A short piece I was asked to write for the 10th Anniversary of ICAN (www.ican2.org)
I arrived in California in 1975 at the age of eight. I grew up in this country for many years in places where there were not many or any other Vietnamese people. Over the years, I was very much part of the melting pot that is America. I learned English and to this day it is my best language though I never lost my mother tongue. While I don't have the vocabulary of my Vietnamese friends, I feel lucky to be able to speak, read and write though I stopped school in Vietnam when I was only in the third grade.
Culturally, I became a mutt of sorts. I grew up among people from various origins. I learned a bit of this culture and that culture. I became a mosaic of many sources and was quite comfortable with that. It was not until 1999 when I returned to Vietnam for the first time that I experienced a stirring inside that had been dormant for a long time. Like a sleeper awakening, through the people I met, the places I visited and the home that I grew up in as a child.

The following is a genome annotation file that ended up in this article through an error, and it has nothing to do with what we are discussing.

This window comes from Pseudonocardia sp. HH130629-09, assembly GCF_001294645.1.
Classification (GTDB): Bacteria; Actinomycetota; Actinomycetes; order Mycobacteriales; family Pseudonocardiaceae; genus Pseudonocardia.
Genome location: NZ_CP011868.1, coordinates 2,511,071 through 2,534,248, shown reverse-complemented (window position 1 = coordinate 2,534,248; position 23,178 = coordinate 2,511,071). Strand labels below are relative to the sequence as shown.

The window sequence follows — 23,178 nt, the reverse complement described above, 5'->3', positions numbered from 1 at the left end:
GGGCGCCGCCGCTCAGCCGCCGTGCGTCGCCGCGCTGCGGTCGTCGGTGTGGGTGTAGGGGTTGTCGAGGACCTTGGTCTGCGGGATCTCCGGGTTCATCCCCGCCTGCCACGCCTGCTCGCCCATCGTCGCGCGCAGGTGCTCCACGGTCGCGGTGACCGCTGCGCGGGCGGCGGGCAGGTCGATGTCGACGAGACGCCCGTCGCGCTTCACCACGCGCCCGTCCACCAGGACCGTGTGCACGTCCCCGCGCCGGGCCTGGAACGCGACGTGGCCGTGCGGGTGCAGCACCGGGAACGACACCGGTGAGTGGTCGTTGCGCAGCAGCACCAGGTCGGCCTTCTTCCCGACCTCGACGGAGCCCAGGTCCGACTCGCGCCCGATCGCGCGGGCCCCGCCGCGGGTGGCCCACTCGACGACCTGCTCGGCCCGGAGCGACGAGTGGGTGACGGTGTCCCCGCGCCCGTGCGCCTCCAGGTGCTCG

It struck me that even though I have had so many other experiences in various countries and with various non-Vietnamese people for so long, there was still a very large part of me that remains Vietnamese. It was the start of a journey that I will be on for the rest of my life. However, it is not a simple journey of finding what bits of me connect to the culture I was born into because after all of these years, I realise I am a product of many roots.
I am not Vietnamese like the people who never left Vietnam. I am not Vietnamese like the many friends I have who grew up there then came here. I am not fully American either and to a great extent, it is a cloud of thoughts that has and still does sometimes blur the sense of who and what I am. There is not a simple easy answer but over time, I have come to accept the complicated nature of belonging to more than one people, than one place and culture at the same time.
There is richness in it and I know it will always be an adventure and learning experience.
— Dao Thai Son